Using Blackboard’s Item Analysis

Download: Blackbooard Item Analysis (PDF)review-chart

The end of the semester is a good time to review how well your students did on your class assessments and if those assessments actually gave you evidence of student’s understanding. One type of assessment that you might include in your course is a test that students access through Blackboard.

Writing good test questions can sometimes be a difficult task. When one is very familiar with the content, it is easy to write questions that are misleading, unclear, or over-complicated. Negative phrasing can also be confusing.

Using Blackboard’s Item Analysis tool can give you some statistics on a test’s overall performance as well as information on individual questions. The analysis helps you determine the effectiveness of the questions. You can use this information to rewrite questions for future classes or to consider reworking your lecture material so that student performance has the potential to increase.

Where do I find Item Analysis

You can access Item Analysis on a test in three places:

  • a content area
  • Control Panel -> Tests, Surveys, Pools -> Tests
  • the text column in the Grade Center

In all areas, select Item Analysis from the test’s contextual menu (hover over the down arrow icon). Click on Run and after a few minutes a link to the results will appear under Available Analysis.



The Results

  • average score for all attempts   and average completion time for all attempts.
  • discrimination: A question is a good discriminator when students who answer the question correctly also do well on the overall test. Good and Fair means that students who got the answer correct also had higher overall scores. If you see “Cannot Calculate,’ this means that the difficulty is 100% wrong or all students got the same answer (could be all correct or all wrong). Questions with poor results are recommended for review.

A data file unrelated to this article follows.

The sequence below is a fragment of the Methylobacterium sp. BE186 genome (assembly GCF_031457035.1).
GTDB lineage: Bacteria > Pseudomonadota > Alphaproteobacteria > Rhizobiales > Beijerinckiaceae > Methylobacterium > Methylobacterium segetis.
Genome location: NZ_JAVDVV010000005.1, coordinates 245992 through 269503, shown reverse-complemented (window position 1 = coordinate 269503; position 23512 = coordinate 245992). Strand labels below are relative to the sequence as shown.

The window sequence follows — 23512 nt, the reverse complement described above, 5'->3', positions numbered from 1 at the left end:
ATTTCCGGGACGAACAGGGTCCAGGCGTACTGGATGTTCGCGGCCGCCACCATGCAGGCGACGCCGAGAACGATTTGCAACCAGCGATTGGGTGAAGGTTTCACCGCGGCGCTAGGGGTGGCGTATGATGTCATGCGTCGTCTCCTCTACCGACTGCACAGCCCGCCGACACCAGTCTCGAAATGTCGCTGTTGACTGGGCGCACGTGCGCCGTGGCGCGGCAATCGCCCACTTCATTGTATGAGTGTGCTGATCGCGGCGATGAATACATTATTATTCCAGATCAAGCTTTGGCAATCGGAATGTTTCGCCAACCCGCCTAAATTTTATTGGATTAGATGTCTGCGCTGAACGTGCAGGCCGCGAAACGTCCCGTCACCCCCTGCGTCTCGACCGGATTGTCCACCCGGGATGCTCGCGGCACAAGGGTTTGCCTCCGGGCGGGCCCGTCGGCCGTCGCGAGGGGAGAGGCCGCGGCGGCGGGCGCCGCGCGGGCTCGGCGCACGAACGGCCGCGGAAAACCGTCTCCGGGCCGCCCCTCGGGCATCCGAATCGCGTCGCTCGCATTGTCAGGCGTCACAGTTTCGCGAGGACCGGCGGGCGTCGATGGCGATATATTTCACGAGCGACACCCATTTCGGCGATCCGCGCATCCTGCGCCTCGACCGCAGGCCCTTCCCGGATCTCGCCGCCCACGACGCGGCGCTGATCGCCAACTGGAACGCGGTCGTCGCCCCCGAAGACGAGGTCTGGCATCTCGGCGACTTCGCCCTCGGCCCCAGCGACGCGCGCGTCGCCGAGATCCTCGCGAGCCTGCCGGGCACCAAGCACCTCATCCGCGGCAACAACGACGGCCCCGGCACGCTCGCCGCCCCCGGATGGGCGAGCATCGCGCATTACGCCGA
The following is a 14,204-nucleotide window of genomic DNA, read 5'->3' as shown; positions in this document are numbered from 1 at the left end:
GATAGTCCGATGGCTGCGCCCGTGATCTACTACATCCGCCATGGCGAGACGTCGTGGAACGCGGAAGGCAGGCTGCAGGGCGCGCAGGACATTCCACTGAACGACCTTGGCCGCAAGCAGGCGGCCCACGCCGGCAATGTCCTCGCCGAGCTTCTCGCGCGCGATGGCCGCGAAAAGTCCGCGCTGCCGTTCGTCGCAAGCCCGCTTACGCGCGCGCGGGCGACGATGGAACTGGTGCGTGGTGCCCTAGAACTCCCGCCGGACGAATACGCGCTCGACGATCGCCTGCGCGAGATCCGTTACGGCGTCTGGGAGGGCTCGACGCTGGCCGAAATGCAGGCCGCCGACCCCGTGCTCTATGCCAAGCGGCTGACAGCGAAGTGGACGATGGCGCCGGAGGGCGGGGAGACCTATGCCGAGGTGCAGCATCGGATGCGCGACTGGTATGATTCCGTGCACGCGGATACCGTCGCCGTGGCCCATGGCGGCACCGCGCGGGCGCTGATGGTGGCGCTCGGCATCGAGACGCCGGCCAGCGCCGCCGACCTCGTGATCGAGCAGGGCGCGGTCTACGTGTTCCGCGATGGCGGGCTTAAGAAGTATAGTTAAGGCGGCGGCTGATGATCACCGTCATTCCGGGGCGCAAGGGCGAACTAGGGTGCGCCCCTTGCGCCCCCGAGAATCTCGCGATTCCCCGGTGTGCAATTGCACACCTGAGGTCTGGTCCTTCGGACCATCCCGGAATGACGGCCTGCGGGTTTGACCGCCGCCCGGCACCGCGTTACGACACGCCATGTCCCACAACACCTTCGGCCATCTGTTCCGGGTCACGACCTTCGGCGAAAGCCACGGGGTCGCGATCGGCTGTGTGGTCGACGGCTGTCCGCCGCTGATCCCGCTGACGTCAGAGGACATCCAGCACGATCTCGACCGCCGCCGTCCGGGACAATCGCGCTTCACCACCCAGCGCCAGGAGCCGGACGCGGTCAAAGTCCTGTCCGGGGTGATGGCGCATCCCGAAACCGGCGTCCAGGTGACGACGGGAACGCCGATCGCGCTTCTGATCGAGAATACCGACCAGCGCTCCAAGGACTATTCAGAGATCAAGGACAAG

• difficulty: this is based on the percentage of students who answered the question correctly. Questions ranked as Easy (greater than 80% correct) or Hard (less than 30% correct) are recommended for review.


  • You investigate a multiple choice question that was flagged for review. The top 25% of students choose answer “B,’even though “A’ was the correct answer. You realize that the correct answer was miskeyed during question creation. You edit the test question and it is automatically regraded for all students.
  • In a multiple choice question, you find that nearly equal numbers of students chose “A,’ “B,’ and “C.’ You examine the answer choices to determine if they were too ambiguous, if the question was too difficult, or if the material was not covered.
  • A question is recommended for review because it falls into the Hard difficulty category. You examine the question and determine that it is a hard question, but you keep it in the test because it is necessary to adequately assess your students progress toward desired learning outcomes.


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